NDUBI: Salvaging a future for the desperate poor, the unbeaten path


Poverty among most Kenyan households has continued to deprive children who are thirsty for knowledge access to education. This is despite the tangible gains made over the years since the introduction of the free primary and secondary education.

The majority of secondary schools nearly implementing the policy in its spirit rank extremely poorly in performance graduating barely 10% of their population to be eligible for university admission.

These are ‘village’ and ‘district’ schools that form the bulk of post-primary institutions that charge fees nearly in line with the spirit of reducing the burden of the rural & urban poor.

Despite having to grapple with delayed disbursement of government subsidies, they are understaffed and tutors highly demotivated.

The adherence to government policy comes at a huge cost, especially when it comes to the quality of education.

Resultantly, quality education is continually becoming a luxury as bright and ambitious students from poor backgrounds are locked out, forcing them to scramble for space in the already overcrowded classrooms at a secondary school that was a lucky extension of the struggling primary unit from which they strenuously excelled from.

As much as it would be naive to think that the poorly managed system can be salvaged overnight in the current political dispensation, it is important to explore the possibility of harnessing surplus resources hoarded by various community members to better the situation.

This is to say that the crème de la crème of these institutions can be saved from degenerating into academic dwarfs by adopting what we could informally call a ‘give-back-to-society’ approach synonymous to the more familiar ‘harambee’, but this time round institutionalising the practice.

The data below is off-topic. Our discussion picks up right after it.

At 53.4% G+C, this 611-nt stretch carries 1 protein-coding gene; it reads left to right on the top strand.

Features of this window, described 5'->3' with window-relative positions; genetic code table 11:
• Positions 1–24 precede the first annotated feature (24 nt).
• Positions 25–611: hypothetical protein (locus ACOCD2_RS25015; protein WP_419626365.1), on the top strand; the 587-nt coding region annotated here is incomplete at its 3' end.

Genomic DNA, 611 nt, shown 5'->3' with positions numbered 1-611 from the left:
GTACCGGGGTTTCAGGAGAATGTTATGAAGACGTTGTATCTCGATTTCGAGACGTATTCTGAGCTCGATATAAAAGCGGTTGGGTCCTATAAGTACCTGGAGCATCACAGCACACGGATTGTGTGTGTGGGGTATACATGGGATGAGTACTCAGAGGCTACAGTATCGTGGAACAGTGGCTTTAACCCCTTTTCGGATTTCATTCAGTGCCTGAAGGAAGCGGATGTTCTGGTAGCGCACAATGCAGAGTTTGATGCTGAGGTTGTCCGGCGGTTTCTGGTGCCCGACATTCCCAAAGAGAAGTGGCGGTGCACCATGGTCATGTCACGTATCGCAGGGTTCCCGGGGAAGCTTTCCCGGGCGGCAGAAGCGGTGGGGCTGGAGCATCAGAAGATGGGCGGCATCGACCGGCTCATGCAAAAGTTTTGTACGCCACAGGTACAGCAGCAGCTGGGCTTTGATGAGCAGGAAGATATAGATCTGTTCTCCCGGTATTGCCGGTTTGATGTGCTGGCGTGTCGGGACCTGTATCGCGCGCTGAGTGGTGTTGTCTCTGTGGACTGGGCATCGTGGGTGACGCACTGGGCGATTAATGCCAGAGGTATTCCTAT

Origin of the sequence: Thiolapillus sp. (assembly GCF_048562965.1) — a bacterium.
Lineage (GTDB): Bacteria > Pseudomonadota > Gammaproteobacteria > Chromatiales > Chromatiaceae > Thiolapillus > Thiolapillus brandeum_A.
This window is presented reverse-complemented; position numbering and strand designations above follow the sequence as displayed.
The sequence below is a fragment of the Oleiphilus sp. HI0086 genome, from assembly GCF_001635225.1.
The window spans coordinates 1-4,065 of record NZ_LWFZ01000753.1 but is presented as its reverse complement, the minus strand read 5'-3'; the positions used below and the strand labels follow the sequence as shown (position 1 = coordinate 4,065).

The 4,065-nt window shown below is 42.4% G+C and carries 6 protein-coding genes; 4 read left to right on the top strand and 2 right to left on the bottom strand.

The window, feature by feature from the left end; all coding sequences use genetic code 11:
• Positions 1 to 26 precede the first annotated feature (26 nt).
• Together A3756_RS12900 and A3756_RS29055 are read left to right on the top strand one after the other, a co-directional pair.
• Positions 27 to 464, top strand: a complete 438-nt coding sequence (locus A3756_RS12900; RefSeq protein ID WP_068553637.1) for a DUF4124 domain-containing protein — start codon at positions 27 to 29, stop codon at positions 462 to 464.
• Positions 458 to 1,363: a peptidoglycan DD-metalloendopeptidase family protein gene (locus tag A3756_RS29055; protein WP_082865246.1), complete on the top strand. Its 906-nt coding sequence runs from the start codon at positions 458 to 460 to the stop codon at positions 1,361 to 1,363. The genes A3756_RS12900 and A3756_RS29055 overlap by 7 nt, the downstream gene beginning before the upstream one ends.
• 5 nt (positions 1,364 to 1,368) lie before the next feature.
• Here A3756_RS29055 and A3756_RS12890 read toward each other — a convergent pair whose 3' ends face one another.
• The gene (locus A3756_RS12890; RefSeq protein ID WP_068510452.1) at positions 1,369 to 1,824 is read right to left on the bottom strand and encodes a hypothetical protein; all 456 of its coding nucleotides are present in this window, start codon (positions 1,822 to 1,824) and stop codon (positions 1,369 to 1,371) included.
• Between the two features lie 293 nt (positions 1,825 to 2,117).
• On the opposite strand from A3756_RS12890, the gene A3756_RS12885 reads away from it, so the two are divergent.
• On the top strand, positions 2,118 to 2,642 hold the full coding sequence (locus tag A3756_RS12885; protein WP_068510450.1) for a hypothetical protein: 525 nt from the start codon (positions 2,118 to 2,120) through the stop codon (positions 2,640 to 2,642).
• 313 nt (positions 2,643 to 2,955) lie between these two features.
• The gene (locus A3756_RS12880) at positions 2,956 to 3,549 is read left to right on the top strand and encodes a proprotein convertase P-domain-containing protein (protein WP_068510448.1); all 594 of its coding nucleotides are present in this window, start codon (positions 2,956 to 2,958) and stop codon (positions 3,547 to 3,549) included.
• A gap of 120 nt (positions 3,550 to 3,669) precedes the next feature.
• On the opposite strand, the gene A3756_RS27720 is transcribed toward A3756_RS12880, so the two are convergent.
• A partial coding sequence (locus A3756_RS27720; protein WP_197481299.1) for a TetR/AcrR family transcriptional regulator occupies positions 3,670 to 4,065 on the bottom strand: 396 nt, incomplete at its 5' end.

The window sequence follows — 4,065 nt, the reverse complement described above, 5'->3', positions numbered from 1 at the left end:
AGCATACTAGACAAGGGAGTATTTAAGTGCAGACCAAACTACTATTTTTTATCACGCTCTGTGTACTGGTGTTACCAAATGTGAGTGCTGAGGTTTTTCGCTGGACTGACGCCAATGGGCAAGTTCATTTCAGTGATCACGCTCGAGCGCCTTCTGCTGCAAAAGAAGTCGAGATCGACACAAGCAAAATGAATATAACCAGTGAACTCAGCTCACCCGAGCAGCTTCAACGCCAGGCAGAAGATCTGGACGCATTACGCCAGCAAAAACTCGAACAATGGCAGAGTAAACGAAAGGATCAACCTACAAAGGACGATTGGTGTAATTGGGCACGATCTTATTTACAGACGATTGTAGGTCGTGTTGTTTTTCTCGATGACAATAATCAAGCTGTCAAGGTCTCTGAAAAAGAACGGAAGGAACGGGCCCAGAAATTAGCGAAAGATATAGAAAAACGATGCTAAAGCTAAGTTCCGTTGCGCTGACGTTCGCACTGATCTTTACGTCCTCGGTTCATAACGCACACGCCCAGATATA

The resources quoted above should not be mistaken to mean that the ‘wealthy’ in our society should be compelled to ‘give back’ – instead it would be seen as a means of investment into the society that they live in.

As such, setting up of community-driven bursary funds where more ‘able’ members of the society can contribute at their discretion monies that will benefit children poor families as we journey to equality in terms of access to education.

If a significant enough segment of the community buy into the idea, eventually the greater majority will be naturalized and a robust fund can be set up in every county to ensure no child misses out on an opportunity to advance.

While this might be seen to only benefit the ‘gifted’ from poor backgrounds alone, it has the potential to diffuse the general sense of hopelessness among the younger generation.

Take the example of this 13-year-old boy from Githurai 45 who is yet to join Nyeri High School after scoring 389 marks in KCPE after braving untold hardships at Mwiki Primary School. The single mother is unable to raise nearly Ksh54, 000 for the 2016 year which the institution requires paid in full.

Now you can imagine the precedence this is setting for this year’s KCPE candidates at the same school who are hoping to even better the results by the boy, only to be stranded in the streets hoping for well-wishers like a day dream.

Fast-forward this to February 14, 2016 and eight Kenyan couples are now scrambling for the opportunity to blow Ksh5.4 million over one weekend in frivolities in the name of celebrating love!

A frustrated, hopeless, and demoralized child is what this unfortunate reality is creating in each of those young ones glued to a blackboard wondering what chalk is made of. In another decade, a mass of desperate youth is what the poorly educated toddlers are going to graduate into.

Education is and has always been a basic right for every child. As Africans who best understand the advantage of wholesome societal growth, the discourse should begin before the imminently unmanageable population explosion that has the potential of throwing us to anarchy in the next decade.

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Story By Eric Ndubi
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